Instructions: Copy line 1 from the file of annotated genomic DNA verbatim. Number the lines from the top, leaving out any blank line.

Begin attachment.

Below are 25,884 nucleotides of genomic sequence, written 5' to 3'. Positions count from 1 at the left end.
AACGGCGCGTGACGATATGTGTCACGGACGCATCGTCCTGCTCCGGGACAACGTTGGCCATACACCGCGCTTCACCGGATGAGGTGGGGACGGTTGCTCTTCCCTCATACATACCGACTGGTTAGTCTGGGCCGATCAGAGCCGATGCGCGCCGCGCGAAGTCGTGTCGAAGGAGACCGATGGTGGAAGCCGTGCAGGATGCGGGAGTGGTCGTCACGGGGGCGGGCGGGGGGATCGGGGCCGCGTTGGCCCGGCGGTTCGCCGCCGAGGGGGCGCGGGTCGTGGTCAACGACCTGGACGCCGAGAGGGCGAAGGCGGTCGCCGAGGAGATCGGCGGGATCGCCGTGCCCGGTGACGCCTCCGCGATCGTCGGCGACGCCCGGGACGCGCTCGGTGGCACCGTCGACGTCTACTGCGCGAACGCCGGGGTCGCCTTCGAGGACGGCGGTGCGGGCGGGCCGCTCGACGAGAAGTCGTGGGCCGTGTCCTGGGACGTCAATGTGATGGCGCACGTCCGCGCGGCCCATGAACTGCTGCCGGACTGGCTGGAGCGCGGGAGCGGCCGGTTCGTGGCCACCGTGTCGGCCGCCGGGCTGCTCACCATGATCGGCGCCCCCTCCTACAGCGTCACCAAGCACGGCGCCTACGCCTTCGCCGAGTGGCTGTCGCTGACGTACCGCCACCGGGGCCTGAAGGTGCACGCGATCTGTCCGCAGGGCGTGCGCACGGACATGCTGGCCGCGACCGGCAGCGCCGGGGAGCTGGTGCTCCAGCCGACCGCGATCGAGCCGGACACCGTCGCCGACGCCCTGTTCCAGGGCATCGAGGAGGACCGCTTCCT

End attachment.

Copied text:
Below are 25,884 nucleotides of genomic sequence, written 5' to 3'. Positions count from 1 at the left end.